WSR 00-12-038

PROPOSED RULES

DEPARTMENT OF REVENUE


[ Filed May 31, 2000, 2:38 p.m. ]

Original Notice.

Preproposal statement of inquiry was filed as WSR 00-05-073.

Title of Rule: WAC 458-20-217 Lien for taxes.

Purpose: To explain the department's administrative collection remedies and procedures for delinquent liabilities.

Statutory Authority for Adoption: RCW 82.32.300.

Statute Being Implemented: RCW 82.32.210, 82.32.220, 82.32.235, 82.32.237, 82.32.145, and 60.28.040.

Summary: This rule explains the administrative collection remedies and procedures available to the Department of Revenue to collect unpaid and overdue tax liabilities. It discusses tax liens and their effects. The rule also explains the personal liability of persons in control of collected but unpaid sales tax.

Reasons Supporting Proposal: To incorporate the statutory changes reflected in section 2, chapter 318, Laws of 1995, to clarify how a warrant is executed, and to explain lien priorities as they apply to public improvement contracts.

Name of Agency Personnel Responsible for Drafting: Anne Gernhardt, 1025 Union Avenue, Room 500, Olympia, WA, (360) 570-6044; Implementation: Claire Hesselholt, 1025 Union Avenue, Room 400, Olympia, WA, (360) 570-6124; and Enforcement: Russell Brubaker, 1025 Union Avenue, Room 400, Olympia, WA, (360) 570-6131.

Name of Proponent: Department of Revenue, governmental.

Rule is not necessitated by federal law, federal or state court decision.

Explanation of Rule, its Purpose, and Anticipated Effects: This rule explains the administrative collection remedies and procedures available to the Department of Revenue to collect unpaid and overdue tax liabilities. It discusses tax liens and liens that apply to probate, insolvency, assignments for the benefit of creditors, bankruptcy, and public improvement contracts. The rule also explains the personal liability of persons in control of collected but unpaid sales tax.

The rule provides important information regarding collection remedies authorized by several different statutes. Some of these remedies require certain actions by a person who is not the taxpayer (e.g. the recipient of a "Notice and order to withhold and deliver"). The information in this rule reduces the need for a person to research multiple documents to determine his or her responsibilities and the effect of the department's administrative collection remedies.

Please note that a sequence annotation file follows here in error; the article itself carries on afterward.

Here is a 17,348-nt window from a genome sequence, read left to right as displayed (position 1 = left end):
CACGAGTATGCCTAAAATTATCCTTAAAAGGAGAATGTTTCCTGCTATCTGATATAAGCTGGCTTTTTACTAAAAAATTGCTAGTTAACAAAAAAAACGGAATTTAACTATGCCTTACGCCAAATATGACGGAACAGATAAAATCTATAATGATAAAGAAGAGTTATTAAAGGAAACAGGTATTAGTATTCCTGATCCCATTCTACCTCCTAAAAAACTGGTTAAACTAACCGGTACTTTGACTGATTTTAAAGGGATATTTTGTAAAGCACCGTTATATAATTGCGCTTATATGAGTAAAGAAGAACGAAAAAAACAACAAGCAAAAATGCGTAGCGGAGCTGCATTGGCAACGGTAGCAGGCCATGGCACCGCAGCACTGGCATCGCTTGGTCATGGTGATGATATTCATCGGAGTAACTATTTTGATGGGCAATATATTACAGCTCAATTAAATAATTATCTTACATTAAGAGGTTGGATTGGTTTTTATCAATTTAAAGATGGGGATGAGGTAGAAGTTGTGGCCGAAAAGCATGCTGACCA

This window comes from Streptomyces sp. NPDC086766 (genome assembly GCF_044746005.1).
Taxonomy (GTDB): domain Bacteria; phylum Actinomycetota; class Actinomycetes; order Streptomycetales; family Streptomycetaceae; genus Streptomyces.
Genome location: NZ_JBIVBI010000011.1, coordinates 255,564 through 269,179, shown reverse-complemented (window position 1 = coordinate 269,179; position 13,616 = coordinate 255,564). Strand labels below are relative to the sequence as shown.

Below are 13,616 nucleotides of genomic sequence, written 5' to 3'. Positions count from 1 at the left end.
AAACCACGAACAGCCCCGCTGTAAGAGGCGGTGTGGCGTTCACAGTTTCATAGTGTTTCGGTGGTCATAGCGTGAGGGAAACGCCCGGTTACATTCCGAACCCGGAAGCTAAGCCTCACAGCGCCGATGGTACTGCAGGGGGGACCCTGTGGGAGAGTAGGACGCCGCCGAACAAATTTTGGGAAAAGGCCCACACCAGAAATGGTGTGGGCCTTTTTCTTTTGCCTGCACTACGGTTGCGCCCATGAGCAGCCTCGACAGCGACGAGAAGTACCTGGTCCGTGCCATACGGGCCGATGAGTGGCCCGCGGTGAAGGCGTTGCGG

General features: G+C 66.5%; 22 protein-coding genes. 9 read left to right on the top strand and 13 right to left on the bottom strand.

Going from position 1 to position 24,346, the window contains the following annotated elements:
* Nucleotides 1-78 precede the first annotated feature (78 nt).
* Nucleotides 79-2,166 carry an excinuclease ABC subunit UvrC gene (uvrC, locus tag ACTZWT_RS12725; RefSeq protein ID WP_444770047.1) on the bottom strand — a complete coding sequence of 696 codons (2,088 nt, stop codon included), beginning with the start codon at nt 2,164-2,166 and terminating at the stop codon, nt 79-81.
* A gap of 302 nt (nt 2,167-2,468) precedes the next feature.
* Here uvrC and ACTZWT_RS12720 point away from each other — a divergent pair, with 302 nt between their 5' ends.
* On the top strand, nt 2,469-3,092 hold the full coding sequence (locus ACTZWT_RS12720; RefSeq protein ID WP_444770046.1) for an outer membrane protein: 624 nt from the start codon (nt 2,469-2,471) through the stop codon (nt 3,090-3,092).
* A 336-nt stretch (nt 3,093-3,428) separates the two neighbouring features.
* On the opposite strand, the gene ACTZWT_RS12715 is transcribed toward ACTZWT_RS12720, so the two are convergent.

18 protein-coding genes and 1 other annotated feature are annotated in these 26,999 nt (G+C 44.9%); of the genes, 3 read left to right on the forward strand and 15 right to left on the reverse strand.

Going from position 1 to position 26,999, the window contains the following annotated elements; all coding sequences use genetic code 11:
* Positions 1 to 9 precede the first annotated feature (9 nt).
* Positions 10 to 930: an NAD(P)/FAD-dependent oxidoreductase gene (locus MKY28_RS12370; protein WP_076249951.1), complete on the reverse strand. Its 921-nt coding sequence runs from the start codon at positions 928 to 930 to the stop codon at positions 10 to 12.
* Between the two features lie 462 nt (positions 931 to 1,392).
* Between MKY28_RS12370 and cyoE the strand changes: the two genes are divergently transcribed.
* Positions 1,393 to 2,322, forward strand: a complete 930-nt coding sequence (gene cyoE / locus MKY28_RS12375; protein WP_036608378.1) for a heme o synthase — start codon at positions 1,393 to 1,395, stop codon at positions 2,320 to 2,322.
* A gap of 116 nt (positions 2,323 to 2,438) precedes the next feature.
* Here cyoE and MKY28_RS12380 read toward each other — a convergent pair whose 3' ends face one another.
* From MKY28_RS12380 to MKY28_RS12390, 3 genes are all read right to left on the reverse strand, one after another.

Proposal Changes the Following Existing Rules: The department is proposing a revision to WAC 458-20-217 in part to incorporate the statutory changes reflected in section 2, chapter 318, Laws of 1995. This legislation revised RCW 82.32.145 to impose a personal liability on persons in control of sales taxes collected by a limited liability company. The rule is also being revised to clarify how a tax lien (warrant) is executed, and to explain the lien priorities for taxes due on public improvement contracts.

No small business economic impact statement has been prepared under chapter 19.85 RCW. A small business economic impact statement is not required because the rule and the proposed amendments do not impose any requirements or burdens upon small businesses that are not already required by statute.

RCW 34.05.328 does not apply to this rule adoption. The proposed rule is an interpretive rule as defined in RCW 34.05.328.

Hearing Location: Capitol Plaza Building, 4th Floor, Large Conference Room, 1025 Union Avenue, Olympia, WA, on July 12, 2000, at 9:30 a.m.

Assistance for Persons with Disabilities: Contact Ginny Dale no later than ten days before the hearing date, TDD 1-800-451-7985, or (360) 586-0721.

Submit Written Comments to: Anne Gernhardt, Department of Revenue, P.O. Box 47467, Olympia, WA 98504-7467, fax (360) 664-0693, e-mail anneg@dor.wa.gov, by July 12, 2000.

Date of Intended Adoption: July 19, 2000.

May 31, 2000

Claire Hesselholt

Rules Manager

Legislation and Policy Division

OTS-3976.2


AMENDATORY SECTION(Amending Order 87-9, filed 12/15/87)

WAC 458-20-217
Lien for taxes.

(1) ((Any tax due and unpaid, and all increases and penalties thereon, constitute a debt to the state and may be collected by court proceedings in the same manner as any other debt, which remedy is in addition to any and all other remedies.

(2) Tax warrants. When a warrant issued under RCW 82.32.210 and 82.32.220 has been filed with the clerk of the superior court and entered in the judgment docket, the warrant becomes a specific lien upon all goods, wares, merchandise, fixtures, equipment or other personal property used in the conduct of the business of the taxpayer, including property owned by third persons who have a beneficial interest, direct or indirect in the operation thereof, and no sale or transfer of such personal property in any way affects the lien. However, the lien is not superior to bona fide interests of third persons which had vested prior to the filing of the warrant when such third persons do not have a beneficial interest, direct or indirect, in the operation of the business, other than securing the payment of a debt or the receiving of a regular rental on equipment; provided that "bona fide interest of third persons" shall not include any mortgage of real or personal property or any other credit transaction that results in the mortgagee or the holder of the security acting as the trustee for unsecured creditors of the taxpayer mentioned in the warrant who executed such chattel or real property mortgage or the document evidencing such credit transaction.